I really like mild curries, but Mr. Spice does not, so I rarely prepare any. I searched for a recipe that didn’t include a curry-based sauce, and found one on my favorite home organizing/cleaning site.
Thursday, March 29, 2012
Wednesday, March 21, 2012
This recipe is from my friend Paola, who is from Brazil. The “before” and “during” photos may not look too exciting, but the end result was outstanding!
Ingredients: 1 cup rice, 6 cups water, 1 can condensed milk (I used a 14 ounce can of low-fat condensed milk), cinnamon to garnish, and optional orange peel. I used 1 teaspoon of dried orange zest because it’s in the spice rack- thus part of this saga, but I suspect that the flavor of freshly grated orange peel would enhance this recipe. If I used the dried version again, I would put in 1 ½ teaspoons of zest, possibly upping it to 2 teaspoons. The single teaspoon did not result in a strong orange flavor.
Step one: boil rice and water, then lower the heat to medium and continue cooking until the water is absorbed. If you are using orange peel, add it to the pot with the rice and water at the beginning of the cooking process. I did not let it cook until the rice was dry, hopefully you can see how it looked creamy, not watery at the end of the cooking phase. Of course, I forgot to time the process, and the recipe didn’t give a time, either! Just stay near the pot, because eventually it will start sticking and need to be stirred.
Turn off the heat and add the can of milk, mixing well. Scoop into bowls and sprinkle cinnamon on top. I make every effort to serve fruit with dessert dishes, so I had one serving of the rice pudding with blueberries, and another with raspberries. Delicious! Have you ever added fruit to a recipe or as a garnish with tasty results? What was the fruit & dish you added it to?
Wednesday, March 14, 2012
I had no idea what to do with the jar of cumin on the spice rack, nor even how it got there! The original rack was empty when we received it as a wedding gift nearly 14 years ago- wish I could remember from whom so I could thank them again. My aunt has given me many high quality spices as gifts over the years, so there’s a good chance the cumin was from her. I don’t remember ever cooking with it, and certainly didn’t realize the many health benefits of cumin: an on-line search showed thousands of sources, and the few that I checked out listed insomnia and indigestion as some of the issues aided by its consumption. I followed this recipe from Military Spouse Magazine:
2 lbs. ground beef, 1 onion chopped, 2-3 TBSP chili powder, 2-3 TBSP cumin, 1/2 tsp. oregano, 3 cloves garlic, 1/2 tsp. salt
I used half the ingredients, and added one diced potato as optionally suggested. I didn’t have any taco shells on hand, so I created empanadas, using refrigerated pie crust dough. To make empanadas, which are like mini calzones, or samosas:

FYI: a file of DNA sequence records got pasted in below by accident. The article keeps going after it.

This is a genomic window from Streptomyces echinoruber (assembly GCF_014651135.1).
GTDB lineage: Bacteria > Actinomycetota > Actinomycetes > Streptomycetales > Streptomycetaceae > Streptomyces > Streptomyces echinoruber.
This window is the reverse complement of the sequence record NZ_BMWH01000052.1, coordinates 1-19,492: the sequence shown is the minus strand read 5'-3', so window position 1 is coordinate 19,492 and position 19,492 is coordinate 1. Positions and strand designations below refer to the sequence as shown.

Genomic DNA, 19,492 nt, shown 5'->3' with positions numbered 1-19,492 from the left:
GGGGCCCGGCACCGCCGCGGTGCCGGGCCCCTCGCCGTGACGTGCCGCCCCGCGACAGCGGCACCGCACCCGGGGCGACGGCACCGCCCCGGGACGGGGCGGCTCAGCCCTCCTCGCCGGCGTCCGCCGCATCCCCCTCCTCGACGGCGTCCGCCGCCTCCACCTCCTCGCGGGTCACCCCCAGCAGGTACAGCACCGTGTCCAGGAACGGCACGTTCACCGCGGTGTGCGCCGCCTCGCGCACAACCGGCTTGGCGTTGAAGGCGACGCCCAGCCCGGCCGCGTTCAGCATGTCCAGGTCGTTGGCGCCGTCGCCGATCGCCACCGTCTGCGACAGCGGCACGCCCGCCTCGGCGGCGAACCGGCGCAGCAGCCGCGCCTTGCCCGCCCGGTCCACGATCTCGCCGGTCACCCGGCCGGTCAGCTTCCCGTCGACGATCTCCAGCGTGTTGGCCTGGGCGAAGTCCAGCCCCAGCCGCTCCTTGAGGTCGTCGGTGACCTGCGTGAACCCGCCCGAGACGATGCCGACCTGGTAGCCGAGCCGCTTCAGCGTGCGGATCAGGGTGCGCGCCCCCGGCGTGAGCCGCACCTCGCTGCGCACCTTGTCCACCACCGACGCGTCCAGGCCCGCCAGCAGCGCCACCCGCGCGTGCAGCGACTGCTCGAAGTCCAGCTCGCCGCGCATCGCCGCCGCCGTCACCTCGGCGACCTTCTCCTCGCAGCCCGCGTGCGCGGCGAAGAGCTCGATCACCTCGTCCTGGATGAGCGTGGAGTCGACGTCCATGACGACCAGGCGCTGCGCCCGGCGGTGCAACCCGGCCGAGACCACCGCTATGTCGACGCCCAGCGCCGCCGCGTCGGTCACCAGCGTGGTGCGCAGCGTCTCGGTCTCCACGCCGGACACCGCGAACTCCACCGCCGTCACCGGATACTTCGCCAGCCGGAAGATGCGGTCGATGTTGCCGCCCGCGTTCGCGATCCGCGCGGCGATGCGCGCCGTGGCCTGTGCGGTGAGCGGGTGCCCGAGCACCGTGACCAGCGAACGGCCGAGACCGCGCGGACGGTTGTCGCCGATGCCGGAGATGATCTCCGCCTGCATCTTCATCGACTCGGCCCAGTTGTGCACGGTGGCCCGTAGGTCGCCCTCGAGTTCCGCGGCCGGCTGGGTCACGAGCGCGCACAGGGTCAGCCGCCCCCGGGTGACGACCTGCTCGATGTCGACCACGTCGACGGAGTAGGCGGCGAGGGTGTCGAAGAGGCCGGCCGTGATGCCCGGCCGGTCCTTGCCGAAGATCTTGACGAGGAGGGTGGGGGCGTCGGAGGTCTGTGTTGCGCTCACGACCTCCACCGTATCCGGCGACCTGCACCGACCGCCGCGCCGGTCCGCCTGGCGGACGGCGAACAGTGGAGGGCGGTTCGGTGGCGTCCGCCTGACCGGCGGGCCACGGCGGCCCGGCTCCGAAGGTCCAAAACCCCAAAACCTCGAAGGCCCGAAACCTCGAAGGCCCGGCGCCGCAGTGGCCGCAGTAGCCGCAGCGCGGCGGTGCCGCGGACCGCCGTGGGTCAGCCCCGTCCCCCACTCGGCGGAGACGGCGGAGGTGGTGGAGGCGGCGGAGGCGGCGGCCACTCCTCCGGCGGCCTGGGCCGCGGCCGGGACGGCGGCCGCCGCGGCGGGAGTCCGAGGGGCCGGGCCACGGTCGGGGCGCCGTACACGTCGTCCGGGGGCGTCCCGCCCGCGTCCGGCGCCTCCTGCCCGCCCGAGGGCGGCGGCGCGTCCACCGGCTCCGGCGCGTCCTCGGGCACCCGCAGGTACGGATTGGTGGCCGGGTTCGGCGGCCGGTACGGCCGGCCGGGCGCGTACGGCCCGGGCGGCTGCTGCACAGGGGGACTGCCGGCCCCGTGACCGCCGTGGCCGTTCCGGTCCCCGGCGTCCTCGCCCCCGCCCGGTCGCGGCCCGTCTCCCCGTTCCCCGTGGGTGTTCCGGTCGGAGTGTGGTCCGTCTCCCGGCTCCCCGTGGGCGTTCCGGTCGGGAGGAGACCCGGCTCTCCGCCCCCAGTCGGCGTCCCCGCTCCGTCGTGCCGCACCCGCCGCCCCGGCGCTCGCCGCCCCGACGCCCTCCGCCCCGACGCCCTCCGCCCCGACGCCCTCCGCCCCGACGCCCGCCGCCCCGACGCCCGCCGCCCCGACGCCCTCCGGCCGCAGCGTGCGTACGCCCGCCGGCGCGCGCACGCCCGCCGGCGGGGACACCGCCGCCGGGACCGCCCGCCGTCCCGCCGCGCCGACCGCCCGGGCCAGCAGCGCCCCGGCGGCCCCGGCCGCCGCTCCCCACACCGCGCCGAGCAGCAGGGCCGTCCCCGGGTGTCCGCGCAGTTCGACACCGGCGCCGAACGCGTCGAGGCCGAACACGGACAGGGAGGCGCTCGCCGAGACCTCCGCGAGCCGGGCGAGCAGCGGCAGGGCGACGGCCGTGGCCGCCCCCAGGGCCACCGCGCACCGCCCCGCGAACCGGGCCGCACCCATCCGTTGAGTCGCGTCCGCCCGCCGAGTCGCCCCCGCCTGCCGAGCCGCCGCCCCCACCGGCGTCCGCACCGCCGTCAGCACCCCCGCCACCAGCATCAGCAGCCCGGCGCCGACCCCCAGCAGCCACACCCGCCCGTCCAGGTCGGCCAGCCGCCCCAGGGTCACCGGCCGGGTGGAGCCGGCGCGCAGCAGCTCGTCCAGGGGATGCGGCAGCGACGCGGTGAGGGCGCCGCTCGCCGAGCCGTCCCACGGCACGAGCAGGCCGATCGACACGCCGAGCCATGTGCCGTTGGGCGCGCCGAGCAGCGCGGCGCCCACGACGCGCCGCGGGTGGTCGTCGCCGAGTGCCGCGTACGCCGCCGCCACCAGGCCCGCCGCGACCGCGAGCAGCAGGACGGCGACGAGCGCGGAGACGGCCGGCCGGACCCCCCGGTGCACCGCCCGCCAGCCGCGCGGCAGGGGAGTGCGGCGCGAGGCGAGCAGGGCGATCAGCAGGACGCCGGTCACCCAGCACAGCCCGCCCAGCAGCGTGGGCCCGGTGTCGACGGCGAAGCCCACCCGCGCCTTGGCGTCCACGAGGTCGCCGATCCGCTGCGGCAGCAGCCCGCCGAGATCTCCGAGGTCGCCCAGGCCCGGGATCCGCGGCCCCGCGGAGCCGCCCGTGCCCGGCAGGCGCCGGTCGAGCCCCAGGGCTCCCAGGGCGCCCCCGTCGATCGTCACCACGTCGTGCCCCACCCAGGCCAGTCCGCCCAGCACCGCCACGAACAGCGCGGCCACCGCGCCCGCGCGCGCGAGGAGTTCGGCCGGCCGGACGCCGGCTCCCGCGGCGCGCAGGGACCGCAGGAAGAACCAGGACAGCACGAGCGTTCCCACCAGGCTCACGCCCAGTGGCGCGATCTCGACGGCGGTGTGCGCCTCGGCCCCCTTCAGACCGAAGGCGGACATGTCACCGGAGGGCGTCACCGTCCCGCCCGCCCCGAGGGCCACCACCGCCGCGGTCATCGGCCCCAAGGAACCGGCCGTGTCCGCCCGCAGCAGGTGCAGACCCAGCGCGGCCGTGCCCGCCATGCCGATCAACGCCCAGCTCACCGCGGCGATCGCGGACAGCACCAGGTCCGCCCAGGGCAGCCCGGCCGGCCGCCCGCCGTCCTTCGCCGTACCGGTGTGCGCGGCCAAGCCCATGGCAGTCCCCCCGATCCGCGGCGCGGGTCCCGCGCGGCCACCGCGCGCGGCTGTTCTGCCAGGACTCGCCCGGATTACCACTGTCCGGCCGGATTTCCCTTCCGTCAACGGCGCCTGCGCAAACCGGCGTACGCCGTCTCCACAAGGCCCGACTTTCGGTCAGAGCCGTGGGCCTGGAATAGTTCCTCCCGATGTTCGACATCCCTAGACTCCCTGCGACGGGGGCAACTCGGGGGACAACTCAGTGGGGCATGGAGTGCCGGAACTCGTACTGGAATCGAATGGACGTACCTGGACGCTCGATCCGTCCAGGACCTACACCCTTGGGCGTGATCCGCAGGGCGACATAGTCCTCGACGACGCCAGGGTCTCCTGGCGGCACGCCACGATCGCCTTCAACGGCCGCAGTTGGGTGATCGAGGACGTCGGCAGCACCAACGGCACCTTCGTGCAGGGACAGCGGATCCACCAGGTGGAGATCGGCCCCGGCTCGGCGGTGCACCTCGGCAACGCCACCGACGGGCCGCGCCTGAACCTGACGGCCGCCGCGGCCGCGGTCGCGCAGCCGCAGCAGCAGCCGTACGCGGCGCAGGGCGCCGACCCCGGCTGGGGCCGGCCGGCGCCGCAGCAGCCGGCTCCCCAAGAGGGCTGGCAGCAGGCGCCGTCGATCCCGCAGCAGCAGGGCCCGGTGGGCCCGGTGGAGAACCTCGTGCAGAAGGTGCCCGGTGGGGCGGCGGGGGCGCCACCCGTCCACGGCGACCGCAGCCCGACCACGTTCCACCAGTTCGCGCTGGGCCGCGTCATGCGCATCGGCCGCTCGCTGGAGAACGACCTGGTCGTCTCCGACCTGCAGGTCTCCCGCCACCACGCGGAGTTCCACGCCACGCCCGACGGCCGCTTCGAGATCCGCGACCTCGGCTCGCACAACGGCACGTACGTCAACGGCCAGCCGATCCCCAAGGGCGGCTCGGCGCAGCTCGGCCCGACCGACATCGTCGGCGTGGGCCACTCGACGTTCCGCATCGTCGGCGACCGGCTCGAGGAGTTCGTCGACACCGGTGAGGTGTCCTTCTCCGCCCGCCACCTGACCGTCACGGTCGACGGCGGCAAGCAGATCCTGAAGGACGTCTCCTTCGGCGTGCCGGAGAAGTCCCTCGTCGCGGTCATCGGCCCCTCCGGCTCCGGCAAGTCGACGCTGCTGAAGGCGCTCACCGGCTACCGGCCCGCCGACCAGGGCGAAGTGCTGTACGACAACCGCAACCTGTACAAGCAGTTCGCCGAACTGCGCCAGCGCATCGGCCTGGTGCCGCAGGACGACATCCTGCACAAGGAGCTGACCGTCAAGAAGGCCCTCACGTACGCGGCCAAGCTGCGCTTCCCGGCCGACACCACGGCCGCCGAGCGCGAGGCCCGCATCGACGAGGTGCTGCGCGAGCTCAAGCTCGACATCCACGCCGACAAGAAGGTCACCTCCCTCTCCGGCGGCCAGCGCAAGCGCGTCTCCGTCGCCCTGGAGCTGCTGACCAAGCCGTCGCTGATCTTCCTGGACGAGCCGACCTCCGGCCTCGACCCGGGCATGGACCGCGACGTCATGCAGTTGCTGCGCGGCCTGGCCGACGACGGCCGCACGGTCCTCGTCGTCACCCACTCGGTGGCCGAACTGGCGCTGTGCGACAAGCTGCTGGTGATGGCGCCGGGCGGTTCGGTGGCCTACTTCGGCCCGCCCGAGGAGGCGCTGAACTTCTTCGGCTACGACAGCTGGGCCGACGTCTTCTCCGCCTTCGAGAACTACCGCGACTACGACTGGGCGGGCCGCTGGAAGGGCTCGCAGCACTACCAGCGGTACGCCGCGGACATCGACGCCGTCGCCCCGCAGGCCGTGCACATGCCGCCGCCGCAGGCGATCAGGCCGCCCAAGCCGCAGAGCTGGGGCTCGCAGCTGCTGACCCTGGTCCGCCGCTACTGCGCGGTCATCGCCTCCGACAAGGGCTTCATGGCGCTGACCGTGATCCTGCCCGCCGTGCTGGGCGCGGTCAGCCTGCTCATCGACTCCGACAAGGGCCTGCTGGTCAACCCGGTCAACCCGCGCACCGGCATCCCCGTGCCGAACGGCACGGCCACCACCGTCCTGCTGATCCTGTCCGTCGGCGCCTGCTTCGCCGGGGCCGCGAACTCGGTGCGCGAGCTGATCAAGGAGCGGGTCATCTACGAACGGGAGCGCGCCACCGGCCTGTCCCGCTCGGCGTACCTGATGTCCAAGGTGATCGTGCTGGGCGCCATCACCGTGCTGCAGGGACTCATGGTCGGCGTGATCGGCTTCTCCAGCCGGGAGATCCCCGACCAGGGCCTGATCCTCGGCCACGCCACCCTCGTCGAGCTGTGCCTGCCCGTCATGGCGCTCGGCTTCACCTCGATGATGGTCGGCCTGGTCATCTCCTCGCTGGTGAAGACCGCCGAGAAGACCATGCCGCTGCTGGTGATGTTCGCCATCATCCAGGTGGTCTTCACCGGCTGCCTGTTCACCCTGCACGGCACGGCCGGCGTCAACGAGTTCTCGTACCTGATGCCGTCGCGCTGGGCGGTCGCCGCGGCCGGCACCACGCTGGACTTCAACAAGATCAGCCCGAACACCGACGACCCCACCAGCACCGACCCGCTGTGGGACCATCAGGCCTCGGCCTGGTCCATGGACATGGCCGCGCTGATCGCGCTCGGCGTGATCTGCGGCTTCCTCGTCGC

1. roll open the dough
2. cut 3 inch circles using a drinking glass or biscuit cutter (make a ball with the leftover dough and roll out to make more circles)
3. place a spoonful of the meat mixture onto the circle
4. moisten the edge of the circle with water, and fold over, pinching the edges together to form a half-moon
5. beat an egg in a bowl and brush over the unbaked pastries
6. I forgot to time how long I baked them for!!! Maybe 10 minutes at 350? Check the oven regularly and remove when the empanadas are lightly browned.
I used one box with two pie crusts inside, and both pie crusts worth of circles made empanadas from half of the meat filling recipe.
Serve with vegetables of your choice. I forgot to use any of the garnish items suggested in the recipe, but seconds were requested, whew! Next time I would have salsa and sour cream on hand. I should also disclose that I am not receiving any type of payment or samples to endorse any particular products.
Do you use dough and a filling (either sweet or savory)? What are the filling ingredients?
Since I only photographed two stages of this adventure, I'll share a generic spice photo that I took.
Wednesday, March 7, 2012
I have always enjoyed baking desserts over preparing main meal dishes, so I searched for a new “dessert-ish” recipe using a less familiar spice on the rack in my kitchen. I tried making shortbread many years ago, but remember it falling apart as it came out of the dish. Thankfully, taking a cooking class with Helene Dujardin gave me the confidence to try one of the recipes from her site:
I modified the recipe by using 1 cup of all-purpose flour and ¾ cup of whole wheat flour. I also used skim milk. The first batch of dough rolled out looking a bit dry; an internet search revealed that a recipe would benefit from 1 teaspoon of additional liquid for each cup of whole wheat flour substituted for regular flour. I added a bit more milk to the remaining dough, and the second batch rolled out wonderfully.
I haven’t used my cookie cutters in years, so I couldn’t resist using interesting shaped ones! The peach-mango jelly already on hand worked very well in balancing out the savory flavor of the cookie, adding a soft touch and pleasant texture combined with the shortbread.
I have used rosemary a few times in the past when roasting a chicken, so this was a neat departure from the ordinary. I would serve these cookies at a formal event. Two book-group taste testers enjoyed the flavors and were perfectly happy with the plate of cookies that had not been made into "sandwiches" with jam. I prepared the leftover cookies with just a layer of fruit spread without the second cookie on top. Do you have a favorite "non-traditional" dessert?